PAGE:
Northvolt’s planned €4 billion large-scale lithium-ion battery production facility in Sweden has received yet more financial backing, this time in the form of a SEK 146 million (approximately €15 million) from the Swedish Energy Agency (Energimyndigheten).
This is the fourth sizable tranche of financial backing for the project, following ABB’s initial support, wind giant Vestas' €10 million investment, and Scania’s €10 million investment in boosting R&D support for heavy electric vehicle battery research at the pilot plant in Västerås.
Northvolt’s intention is to create a battery production hub in Europe to rival Tesla’s gigafactory in the U.S., the difference being that Northvolt hopes to combine cell R&D with mass-scale battery production and commercialization. Tesla currently partners with Japan’s Panasonic for the production of its cells.
The Swedish Energy Agency is government-backed, and thus its involvement is a display of confidence in Northvolt’s project. Sweden, like much of the EU, is accelerating its deployment of electric vehicles (EVs) on its roads, and sees financial support for projects such as this as key to altering its transportation – and ultimately distributed and large-scale storage – landscape.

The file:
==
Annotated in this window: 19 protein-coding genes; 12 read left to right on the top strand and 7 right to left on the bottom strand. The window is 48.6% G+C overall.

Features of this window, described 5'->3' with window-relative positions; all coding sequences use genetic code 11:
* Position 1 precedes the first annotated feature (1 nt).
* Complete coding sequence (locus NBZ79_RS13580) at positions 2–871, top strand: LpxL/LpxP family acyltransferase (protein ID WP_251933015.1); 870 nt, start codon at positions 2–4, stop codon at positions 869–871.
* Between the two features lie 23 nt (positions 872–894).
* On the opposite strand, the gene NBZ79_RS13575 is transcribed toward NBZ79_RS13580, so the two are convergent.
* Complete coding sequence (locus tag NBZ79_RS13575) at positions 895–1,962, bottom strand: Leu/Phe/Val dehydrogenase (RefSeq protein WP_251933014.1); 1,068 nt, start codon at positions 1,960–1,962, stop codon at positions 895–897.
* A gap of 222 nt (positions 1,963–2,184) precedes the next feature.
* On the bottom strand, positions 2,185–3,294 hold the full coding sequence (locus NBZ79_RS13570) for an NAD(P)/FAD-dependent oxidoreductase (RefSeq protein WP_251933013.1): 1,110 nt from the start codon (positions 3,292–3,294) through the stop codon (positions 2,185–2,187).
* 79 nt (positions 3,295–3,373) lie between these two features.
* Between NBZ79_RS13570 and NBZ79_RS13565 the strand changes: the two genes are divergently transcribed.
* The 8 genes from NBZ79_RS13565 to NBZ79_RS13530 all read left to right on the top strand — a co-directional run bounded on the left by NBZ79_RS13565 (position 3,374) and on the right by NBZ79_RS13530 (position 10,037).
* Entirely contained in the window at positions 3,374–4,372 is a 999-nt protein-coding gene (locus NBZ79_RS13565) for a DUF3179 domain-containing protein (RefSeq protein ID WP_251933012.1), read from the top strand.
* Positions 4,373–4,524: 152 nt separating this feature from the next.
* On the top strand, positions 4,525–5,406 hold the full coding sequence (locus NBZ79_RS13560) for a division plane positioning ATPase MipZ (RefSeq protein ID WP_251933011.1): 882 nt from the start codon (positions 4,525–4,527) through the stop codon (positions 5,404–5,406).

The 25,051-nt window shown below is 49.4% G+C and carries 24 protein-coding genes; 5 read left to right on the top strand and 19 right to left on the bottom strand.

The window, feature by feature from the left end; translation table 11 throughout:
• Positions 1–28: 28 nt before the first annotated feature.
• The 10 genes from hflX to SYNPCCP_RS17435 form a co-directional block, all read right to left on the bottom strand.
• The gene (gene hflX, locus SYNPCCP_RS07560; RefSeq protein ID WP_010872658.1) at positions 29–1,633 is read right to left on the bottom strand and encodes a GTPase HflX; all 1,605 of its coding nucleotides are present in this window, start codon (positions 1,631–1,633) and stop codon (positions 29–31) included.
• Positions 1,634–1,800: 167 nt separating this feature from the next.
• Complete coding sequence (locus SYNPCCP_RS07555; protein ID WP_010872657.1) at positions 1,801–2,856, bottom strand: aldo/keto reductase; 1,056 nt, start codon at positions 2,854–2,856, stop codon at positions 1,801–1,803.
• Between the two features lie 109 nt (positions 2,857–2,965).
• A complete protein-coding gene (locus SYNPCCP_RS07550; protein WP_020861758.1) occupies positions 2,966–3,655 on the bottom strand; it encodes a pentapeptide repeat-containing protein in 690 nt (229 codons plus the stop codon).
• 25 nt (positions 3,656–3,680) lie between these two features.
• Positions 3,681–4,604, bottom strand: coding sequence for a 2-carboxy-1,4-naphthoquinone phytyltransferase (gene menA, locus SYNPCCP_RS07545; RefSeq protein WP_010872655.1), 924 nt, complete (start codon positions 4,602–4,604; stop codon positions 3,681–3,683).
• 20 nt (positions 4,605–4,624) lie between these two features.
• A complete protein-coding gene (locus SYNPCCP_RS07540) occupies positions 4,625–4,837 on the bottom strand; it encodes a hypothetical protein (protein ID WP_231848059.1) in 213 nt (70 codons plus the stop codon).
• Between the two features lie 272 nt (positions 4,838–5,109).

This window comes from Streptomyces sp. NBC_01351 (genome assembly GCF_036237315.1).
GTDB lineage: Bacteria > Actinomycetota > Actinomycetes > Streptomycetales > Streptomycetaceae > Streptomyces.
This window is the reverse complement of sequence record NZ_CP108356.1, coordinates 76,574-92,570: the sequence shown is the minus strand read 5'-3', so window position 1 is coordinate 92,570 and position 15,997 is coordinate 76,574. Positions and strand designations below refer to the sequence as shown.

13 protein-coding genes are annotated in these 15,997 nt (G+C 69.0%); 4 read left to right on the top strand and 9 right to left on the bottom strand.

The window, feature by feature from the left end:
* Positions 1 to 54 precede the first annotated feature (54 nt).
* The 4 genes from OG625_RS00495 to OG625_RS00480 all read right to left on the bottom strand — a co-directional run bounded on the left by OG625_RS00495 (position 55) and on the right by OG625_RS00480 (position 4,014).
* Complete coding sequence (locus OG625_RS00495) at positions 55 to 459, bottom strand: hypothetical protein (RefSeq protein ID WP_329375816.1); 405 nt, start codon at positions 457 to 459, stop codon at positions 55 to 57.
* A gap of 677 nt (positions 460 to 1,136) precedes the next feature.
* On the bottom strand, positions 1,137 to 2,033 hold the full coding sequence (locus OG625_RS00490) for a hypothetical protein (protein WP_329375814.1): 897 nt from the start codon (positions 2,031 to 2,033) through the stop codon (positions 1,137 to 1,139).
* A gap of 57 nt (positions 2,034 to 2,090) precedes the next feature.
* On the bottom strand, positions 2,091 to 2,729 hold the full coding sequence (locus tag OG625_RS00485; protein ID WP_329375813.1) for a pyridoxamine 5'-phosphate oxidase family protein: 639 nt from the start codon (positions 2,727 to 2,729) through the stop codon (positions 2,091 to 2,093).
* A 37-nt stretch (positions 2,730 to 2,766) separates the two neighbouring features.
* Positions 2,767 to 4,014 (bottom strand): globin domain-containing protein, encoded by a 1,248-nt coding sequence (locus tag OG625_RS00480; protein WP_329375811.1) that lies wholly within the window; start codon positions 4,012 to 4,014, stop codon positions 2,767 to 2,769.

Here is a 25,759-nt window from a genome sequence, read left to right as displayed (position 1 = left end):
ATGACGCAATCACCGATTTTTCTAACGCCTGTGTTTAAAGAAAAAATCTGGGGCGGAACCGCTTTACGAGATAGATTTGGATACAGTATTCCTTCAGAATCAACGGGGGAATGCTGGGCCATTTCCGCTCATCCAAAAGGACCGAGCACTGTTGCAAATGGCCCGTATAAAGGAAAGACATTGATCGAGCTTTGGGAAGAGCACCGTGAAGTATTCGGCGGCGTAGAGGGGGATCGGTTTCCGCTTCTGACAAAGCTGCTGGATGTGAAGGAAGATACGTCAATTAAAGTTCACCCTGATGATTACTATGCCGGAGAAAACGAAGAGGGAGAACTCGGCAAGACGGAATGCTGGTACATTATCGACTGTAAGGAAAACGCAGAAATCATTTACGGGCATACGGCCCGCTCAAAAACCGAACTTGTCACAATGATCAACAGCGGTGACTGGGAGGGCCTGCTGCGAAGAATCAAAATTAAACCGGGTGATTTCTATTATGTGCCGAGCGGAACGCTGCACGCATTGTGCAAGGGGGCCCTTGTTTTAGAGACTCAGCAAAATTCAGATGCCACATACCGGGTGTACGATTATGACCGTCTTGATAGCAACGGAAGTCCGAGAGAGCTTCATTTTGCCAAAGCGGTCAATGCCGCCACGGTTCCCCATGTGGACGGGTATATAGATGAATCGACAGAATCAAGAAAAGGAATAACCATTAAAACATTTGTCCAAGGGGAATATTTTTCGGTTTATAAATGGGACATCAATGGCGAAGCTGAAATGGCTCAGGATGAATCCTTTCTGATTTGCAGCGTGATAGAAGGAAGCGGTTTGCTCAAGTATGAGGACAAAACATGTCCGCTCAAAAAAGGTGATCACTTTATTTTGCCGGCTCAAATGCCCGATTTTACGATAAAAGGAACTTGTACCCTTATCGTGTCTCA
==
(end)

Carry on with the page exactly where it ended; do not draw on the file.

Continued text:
“Sweden's unique, safe, competitive and green energy system is an important factor in the creation of new industry and jobs,” said the Agency’s Energy Director General Erik Brandsma. “The transport switch to electrification creates new opportunities, and large-scale battery production is important for Sweden's central role in the conversion and mitigation of the climate impact of the transport sector in Sweden and globally.”
Northvolt CEO Peter Carlsson added that the establishment of the pilot plant in Västerås will act as a starting point for the European battery supply chain, expediting the continent’s shift from fossil fuels to renewables.
Around 100 people will initially be employed at the pilot plant, excluding staff for R&D. A further 2,500 jobs are expected to be created at the actual production site, planned for the city of Skellefteå.
The Swedish Energy Agency will release its funding of SEK 146 million across various stages of the project’s development, between now and 2023. The grant corresponds to around 20% of the supportive costs required. Scania, the truck manufacturer, has already steered €10 million towards Northvolt, while Switzerland’s ABB has funded an undisclosed amount to co-finance the project.
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